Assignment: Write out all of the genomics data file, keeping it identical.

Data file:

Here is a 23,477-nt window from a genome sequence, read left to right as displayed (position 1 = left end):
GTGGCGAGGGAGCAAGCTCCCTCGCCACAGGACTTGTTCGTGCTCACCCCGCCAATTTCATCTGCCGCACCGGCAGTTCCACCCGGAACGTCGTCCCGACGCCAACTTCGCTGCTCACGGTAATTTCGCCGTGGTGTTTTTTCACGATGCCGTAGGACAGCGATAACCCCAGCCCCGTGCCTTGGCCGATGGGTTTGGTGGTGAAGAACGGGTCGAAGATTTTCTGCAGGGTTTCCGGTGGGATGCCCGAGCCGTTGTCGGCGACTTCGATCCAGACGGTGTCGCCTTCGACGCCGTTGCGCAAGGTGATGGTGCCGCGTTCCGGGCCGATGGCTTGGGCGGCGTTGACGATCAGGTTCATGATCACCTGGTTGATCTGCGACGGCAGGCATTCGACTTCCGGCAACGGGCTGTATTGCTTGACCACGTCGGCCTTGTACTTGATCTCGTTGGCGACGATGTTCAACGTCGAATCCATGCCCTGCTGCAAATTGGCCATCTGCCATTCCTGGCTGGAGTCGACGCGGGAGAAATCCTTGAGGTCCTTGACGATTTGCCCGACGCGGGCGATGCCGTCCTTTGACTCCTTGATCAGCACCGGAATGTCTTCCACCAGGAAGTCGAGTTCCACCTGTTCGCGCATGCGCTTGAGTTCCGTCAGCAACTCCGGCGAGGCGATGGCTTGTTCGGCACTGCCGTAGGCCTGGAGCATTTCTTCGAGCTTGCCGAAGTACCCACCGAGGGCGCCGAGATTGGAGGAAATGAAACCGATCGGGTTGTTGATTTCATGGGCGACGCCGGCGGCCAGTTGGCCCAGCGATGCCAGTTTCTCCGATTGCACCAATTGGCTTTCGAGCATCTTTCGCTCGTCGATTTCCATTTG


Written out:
Here is a 23,477-nt window from a genome sequence, read left to right as displayed (position 1 = left end):
GTGGCGAGGGAGCAAGCTCCCTCGCCACAGGACTTGTTCGTGCTCACCCCGCCAATTTCATCTGCCGCACCGGCAGTTCCACCCGGAACGTCGTCCCGACGCCAACTTCGCTGCTCACGGTAATTTCGCCGTGGTGTTTTTTCACGATGCCGTAGGACAGCGATAACCCCAGCCCCGTGCCTTGGCCGATGGGTTTGGTGGTGAAGAACGGGTCGAAGATTTTCTGCAGGGTTTCCGGTGGGATGCCCGAGCCGTTGTCGGCGACTTCGATCCAGACGGTGTCGCCTTCGACGCCGTTGCGCAAGGTGATGGTGCCGCGTTCCGGGCCGATGGCTTGGGCGGCGTTGACGATCAGGTTCATGATCACCTGGTTGATCTGCGACGGCAGGCATTCGACTTCCGGCAACGGGCTGTATTGCTTGACCACGTCGGCCTTGTACTTGATCTCGTTGGCGACGATGTTCAACGTCGAATCCATGCCCTGCTGCAAATTGGCCATCTGCCATTCCTGGCTGGAGTCGACGCGGGAGAAATCCTTGAGGTCCTTGACGATTTGCCCGACGCGGGCGATGCCGTCCTTTGACTCCTTGATCAGCACCGGAATGTCTTCCACCAGGAAGTCGAGTTCCACCTGTTCGCGCATGCGCTTGAGTTCCGTCAGCAACTCCGGCGAGGCGATGGCTTGTTCGGCACTGCCGTAGGCCTGGAGCATTTCTTCGAGCTTGCCGAAGTACCCACCGAGGGCGCCGAGATTGGAGGAAATGAAACCGATCGGGTTGTTGATTTCATGGGCGACGCCGGCGGCCAGTTGGCCCAGCGATGCCAGTTTCTCCGATTGCACCAATTGGCTTTCGAGCATCTTTCGCTCGTCGATTTCCATTTG